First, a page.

A 39-year-old woman presented to the Emergency Department with severe pain in her right hip. The pain radiated to the right leg, making it difficult to walk. No pathology was observed on a plain hip X-ray. Therefore, a non-contrast-enhanced computed tomography (CT) scan of the abdomen and pelvis, including the hip joints, was performed, which revealed massive retroperitoneal lymphadenopathy along the aorta, retrocrurally, and in the pelvis, with especially pronounced pathological conglomerate-type lymph nodes along the proximal abdominal aorta. Metastatic foci were observed in the liver, and the spleen was enlarged. Due to the overall radiological appearance, especially the enlarged lymph nodes, a diagnosis of malignant lymphoma was considered, and additional radiological examinations were done, including a contrast-enhanced thoracic CT scan, which demonstrated enlarged lymph nodes in the mediastinum and surrounding the thoracic aorta. Heterogeneous structure of the thoracic and lumbar spinal vertebral bodies was observed while examining the bone reconstruction algorithm of the thoracic CT, and a scintigraphy scan was recommended, which revealed hypermetabolic foci in the right femur sacroiliac joints and ala ossis ilii bilaterally and in the bodies of Th12 to L5 vertebrae.
Video-assisted thoracoscopic surgery-guided biopsy was performed from the enlarged mediastinal lymph nodes, but the obtained biopsy material was not informative. This was followed by a right-sided inguinal lymphadenectomy and biopsy from the paraaortic lymph nodes. Histological analysis of the resected and biopsied lymph nodes revealed nodular sclerosis with classical grade 2 HL (Figures 1–3), which prompted the medical team to prescribe a treatment regimen of 5 courses of ABVD treatment (doxorubicin 40 mg, vinblastin 10 mg, bleomycin 15 mg, dacarbazine 600 mg). After 2 months, a follow-up PET/CT scan showed good therapeutic effect with partial metabolic remission. Therefore, following the NCCN guidelines, it was decided to continue with 2 more courses of ABVD treatment and perform a subsequent control PET/CT scan.
Despite earlier success, some of the patient’s symptoms worsened, and the follow-up PET/CT scan showed signs of disease progression. The decision was made to perform a Th10 and L1 vertebral body biopsy with subsequent vertebroplasty to clarify the diagnosis. At this stage, the histological report showed lymphoproliferative infiltration, phenotypically and morphologically consistent with CD30+ and CD20++ diffuse large B-cell lymphoma, and transformation of HL could not be excluded (Figures 4–6).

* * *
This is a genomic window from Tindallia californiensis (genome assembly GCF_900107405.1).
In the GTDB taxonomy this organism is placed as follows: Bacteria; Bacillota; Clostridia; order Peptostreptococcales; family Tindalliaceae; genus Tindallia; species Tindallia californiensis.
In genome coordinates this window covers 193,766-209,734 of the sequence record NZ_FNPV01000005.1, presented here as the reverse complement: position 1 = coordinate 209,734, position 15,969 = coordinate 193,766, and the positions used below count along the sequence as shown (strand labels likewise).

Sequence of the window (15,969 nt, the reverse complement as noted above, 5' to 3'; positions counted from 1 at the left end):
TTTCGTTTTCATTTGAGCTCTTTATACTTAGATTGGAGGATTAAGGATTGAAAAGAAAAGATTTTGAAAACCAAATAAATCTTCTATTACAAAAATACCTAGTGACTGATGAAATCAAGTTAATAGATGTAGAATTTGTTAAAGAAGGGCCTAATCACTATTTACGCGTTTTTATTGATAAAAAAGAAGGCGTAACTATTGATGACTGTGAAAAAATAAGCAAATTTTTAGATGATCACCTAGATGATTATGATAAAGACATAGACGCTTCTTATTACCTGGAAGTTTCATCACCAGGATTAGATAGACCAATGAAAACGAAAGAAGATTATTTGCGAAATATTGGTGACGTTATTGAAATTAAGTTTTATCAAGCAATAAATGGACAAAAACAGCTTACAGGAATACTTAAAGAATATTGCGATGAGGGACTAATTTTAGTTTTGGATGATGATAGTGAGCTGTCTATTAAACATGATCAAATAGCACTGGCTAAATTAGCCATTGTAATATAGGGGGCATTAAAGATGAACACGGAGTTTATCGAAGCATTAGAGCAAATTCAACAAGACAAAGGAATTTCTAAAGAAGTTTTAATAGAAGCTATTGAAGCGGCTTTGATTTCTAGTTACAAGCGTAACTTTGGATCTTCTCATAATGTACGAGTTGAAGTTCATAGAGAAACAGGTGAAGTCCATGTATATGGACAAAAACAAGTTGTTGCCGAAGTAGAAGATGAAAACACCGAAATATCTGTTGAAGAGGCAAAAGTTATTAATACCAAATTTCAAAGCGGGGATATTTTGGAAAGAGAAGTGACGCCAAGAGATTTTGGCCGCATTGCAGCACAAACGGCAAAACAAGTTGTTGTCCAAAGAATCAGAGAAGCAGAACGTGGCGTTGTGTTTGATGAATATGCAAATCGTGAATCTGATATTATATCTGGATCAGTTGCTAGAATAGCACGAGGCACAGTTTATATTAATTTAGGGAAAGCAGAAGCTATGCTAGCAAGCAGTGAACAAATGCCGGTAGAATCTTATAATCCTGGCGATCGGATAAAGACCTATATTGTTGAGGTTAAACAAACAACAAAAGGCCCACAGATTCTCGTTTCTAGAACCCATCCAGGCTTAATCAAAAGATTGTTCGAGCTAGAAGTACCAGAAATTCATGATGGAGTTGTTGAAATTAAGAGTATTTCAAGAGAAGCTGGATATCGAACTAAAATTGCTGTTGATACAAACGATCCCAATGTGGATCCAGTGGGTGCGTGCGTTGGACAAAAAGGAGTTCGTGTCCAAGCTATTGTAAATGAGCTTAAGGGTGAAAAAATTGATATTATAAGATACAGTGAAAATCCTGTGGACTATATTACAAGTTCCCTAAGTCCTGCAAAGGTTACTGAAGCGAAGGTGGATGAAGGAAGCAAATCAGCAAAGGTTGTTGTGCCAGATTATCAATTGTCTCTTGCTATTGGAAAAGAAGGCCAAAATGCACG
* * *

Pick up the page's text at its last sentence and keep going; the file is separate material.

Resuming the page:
Upon this result, a multidisciplinary tumor board decided to begin specific chemotherapy with the R-CHOP regimen. The patient received 6 courses of rituximab 700 mg, doxorubicin 95 mg, vincristin 2 mg, cyclophosphamid 1400 mg, and Solu-Medrol 250 mg and received radiotherapy of residual lymphoma tissues on the right side in the anterior part of the ala ossis ilii after finishing chemotherapy (1.8 Gy per fraction in photon mode, with a total dose of 45 Gy). After concluding the aforementioned therapy, the patient continued with additional cycles of rituximab 700 mg, making a total of 8 cycles.
Two months later, a whole-spine MRI scan was performed because the patient had lower paraparesis and difficulty urinating, and the patient was hospitalized with spinal cord compression symptoms. MRI demonstrated multiple metastases in the thoracic and lumbar spine and abnormal prevertebral tissues and epidural spinal canal infiltration between Th9 and Th11 vertebrae, which caused observable spinal cord compression from the anterolateral right side. MRI showed spinal cord edema and a diffuse volume increase with a hyperin-tense signal on T2 and FLAIR sequences that were most likely due to spinal cord compression and the spread of intradural and intramedullary metastases (Figures 7, 8). Following these grim findings, the patient underwent intrathecal salvage chemotherapy (DHAP regimen 3 cycles: doxorubicin 45 mg, vinblastin 10 mg, bleomycin 15 mg, dacarbazine 660 mg) and irradiation of the spinal metastases.
The follow-up spine MRI scan after 2 months revealed a pathological Th10 vertebral body wedge fracture with vaulting of the dorsal contour of the vertebral body in the spinal canal with relative spinal canal stenosis at this level, and abnormal contrast-accumulating tissues remained up to the level of Th9. Prevertebral infiltration decreased with remaining tissues on the right-side foramina at the levels of Th9-10 and Th10-11 (Figures 9, 10).